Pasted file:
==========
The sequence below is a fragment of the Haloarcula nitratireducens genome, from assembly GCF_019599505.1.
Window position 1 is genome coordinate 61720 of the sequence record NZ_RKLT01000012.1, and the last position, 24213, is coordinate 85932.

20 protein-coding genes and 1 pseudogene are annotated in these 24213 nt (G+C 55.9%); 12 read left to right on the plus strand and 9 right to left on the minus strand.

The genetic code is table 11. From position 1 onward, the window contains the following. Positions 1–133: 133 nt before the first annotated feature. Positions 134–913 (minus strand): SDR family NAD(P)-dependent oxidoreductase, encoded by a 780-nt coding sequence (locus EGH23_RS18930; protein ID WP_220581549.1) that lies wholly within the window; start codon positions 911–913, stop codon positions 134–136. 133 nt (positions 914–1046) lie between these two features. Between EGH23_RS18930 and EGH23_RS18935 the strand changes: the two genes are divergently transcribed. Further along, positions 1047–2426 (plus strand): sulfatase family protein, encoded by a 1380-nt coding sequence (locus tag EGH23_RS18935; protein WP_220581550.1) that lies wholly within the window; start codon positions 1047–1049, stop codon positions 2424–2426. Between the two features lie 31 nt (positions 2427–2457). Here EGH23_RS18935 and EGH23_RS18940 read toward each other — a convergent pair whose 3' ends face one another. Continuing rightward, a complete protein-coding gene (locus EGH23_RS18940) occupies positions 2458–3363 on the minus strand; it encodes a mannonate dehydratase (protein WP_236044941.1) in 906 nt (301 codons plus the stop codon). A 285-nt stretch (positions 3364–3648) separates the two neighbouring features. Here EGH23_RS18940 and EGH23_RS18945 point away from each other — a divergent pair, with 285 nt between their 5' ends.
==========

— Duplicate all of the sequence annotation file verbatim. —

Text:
The sequence below is a fragment of the Haloarcula nitratireducens genome, from assembly GCF_019599505.1.
Window position 1 is genome coordinate 61720 of the sequence record NZ_RKLT01000012.1, and the last position, 24213, is coordinate 85932.

20 protein-coding genes and 1 pseudogene are annotated in these 24213 nt (G+C 55.9%); 12 read left to right on the plus strand and 9 right to left on the minus strand.

The genetic code is table 11. From position 1 onward, the window contains the following. Positions 1–133: 133 nt before the first annotated feature. Positions 134–913 (minus strand): SDR family NAD(P)-dependent oxidoreductase, encoded by a 780-nt coding sequence (locus EGH23_RS18930; protein ID WP_220581549.1) that lies wholly within the window; start codon positions 911–913, stop codon positions 134–136. 133 nt (positions 914–1046) lie between these two features. Between EGH23_RS18930 and EGH23_RS18935 the strand changes: the two genes are divergently transcribed. Further along, positions 1047–2426 (plus strand): sulfatase family protein, encoded by a 1380-nt coding sequence (locus tag EGH23_RS18935; protein WP_220581550.1) that lies wholly within the window; start codon positions 1047–1049, stop codon positions 2424–2426. Between the two features lie 31 nt (positions 2427–2457). Here EGH23_RS18935 and EGH23_RS18940 read toward each other — a convergent pair whose 3' ends face one another. Continuing rightward, a complete protein-coding gene (locus EGH23_RS18940) occupies positions 2458–3363 on the minus strand; it encodes a mannonate dehydratase (protein WP_236044941.1) in 906 nt (301 codons plus the stop codon). A 285-nt stretch (positions 3364–3648) separates the two neighbouring features. Here EGH23_RS18940 and EGH23_RS18945 point away from each other — a divergent pair, with 285 nt between their 5' ends.